Humanim, Inc. Mary Manzoni, Vice President of Workforce Development

    Susan Tagliaferro, Consultant

    JARC - Jane Addams Resource Center Regan Brewer Johnson, Associate Director - Programs

    Guy Loudon, Executive Director

    Manny Rodriguez, Director of Replication and Strategic Partnerships


  • Organization Participants

    Johns Hopkins University Dawn Butler, Manager

    Charlene Moore Hayes, Vice President for Human Resources

    Juxtopia, LLC Dr. Jayfus Tucker Doswell, President / CEO

    LifeBridge Health Cheryl Boyer, Vice President of Human Resources

    Anita Hammond, Manager for Workforce Development

    Lockheed MartinStephanie Hill, Vice President & General Manager at Lockheed Martin MST

    Katherine Trinidad, Communications Director

    Marlin Steel Drew Greenblatt, President

    Maryland Live Stephen Heise, SPHR, Vice President of Human Resources

    Maryland New Directions Grace Lee, Executive Director

    Claire Watson, Program Director

    Maryland Thermoform Scott Macdonald, President

    Mayors Office of Employment Development Baltimore City

    Jason Perkins-Cohen, Director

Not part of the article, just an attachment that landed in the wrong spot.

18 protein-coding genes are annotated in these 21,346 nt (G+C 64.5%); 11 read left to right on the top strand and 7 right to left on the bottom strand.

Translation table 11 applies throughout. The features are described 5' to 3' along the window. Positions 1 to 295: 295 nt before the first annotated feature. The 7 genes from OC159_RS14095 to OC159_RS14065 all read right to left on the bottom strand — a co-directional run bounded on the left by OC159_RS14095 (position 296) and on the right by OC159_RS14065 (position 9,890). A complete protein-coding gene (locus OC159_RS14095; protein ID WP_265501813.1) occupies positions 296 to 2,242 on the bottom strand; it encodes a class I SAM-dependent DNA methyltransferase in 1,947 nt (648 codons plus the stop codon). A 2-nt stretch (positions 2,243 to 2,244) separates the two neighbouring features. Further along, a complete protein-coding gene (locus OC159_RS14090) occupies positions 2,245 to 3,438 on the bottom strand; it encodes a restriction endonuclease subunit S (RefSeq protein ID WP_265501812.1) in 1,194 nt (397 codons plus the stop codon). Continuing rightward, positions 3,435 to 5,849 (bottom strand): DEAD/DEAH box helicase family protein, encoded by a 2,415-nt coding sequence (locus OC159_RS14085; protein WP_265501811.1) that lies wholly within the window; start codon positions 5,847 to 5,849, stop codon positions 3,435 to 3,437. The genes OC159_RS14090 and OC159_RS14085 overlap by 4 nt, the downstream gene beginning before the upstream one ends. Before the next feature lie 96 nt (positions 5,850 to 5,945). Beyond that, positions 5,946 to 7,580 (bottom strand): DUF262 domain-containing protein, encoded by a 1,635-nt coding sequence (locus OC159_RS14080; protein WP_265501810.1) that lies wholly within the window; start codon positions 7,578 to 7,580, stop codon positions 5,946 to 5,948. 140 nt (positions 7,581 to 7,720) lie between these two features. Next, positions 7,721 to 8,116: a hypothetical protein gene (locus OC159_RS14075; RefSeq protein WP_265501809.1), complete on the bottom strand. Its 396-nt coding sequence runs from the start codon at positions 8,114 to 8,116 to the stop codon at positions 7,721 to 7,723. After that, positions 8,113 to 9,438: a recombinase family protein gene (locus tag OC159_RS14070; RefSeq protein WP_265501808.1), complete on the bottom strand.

M.L. Whelley Consulting, LLC Michele L. Whelley, Principal

    One Source Imaging Solutions Jim Riley, General Manager

    Opportunity Collaborative/Baltimore Metropolitan Council

    Mike Kelly, Executive Director

    Potomac Mike Adelstein, President & CEO

    Robert W. Deutsch Foundation Jane Brown, President and Executive Director

    Neil Didriksen, Chief Operating Officer

    Will Holman, Project Coordinator

    Cindy Paradies, Program Officer

    RTGX Armando Seay, Founder & Executive Vice President

    State Farm Erin Bailey, Public Affairs Specialist

    Christopher Gude, Vice-President Agency/ Sales

    Strategic Thinking for Social Change Martha Holleman, Consultant

    The Business Network for Maryland Off-Shore Wind

    Liz Burdock, Executive Director

    University of Maryland Medical System Jordan Dunham, Recruitment Team Lead

    Jo-Ann Williams, Manger - Workforce Development

    University of Maryland University College Javier Miyares, President

    Dr. Joyce Shirazi, Senior Vice President & Chief of Staff

    Wells Fargo Andrew Bertamini, Regional President - Maryland Region

    Anna Bard, Senior Vice President, Community Affiars Manager

    Whiting Turner Timothy Regan, President & CEO

    Chris Lambertson, Senior Manager


  • IntroductionFollowing the citys unrest on April 27, 2015 Baltimore Citys government leaders, nonprofit organizations, business leaders and community activists have been keenly focused on how to provide better opportunities to more of Baltimores citizens. Baltimore City residents face significant barriers to employment that prevent many from obtaining well-paying jobs. However, there lies great opportunity within the science, technology, engineering, and math (STEM) fields for individuals who do not have a bachelors degree but are able to obtain some education, training or certifications. These middle-skill jobs often pay higher wages than careers with similar levels of education and offer many opportunities for advancement.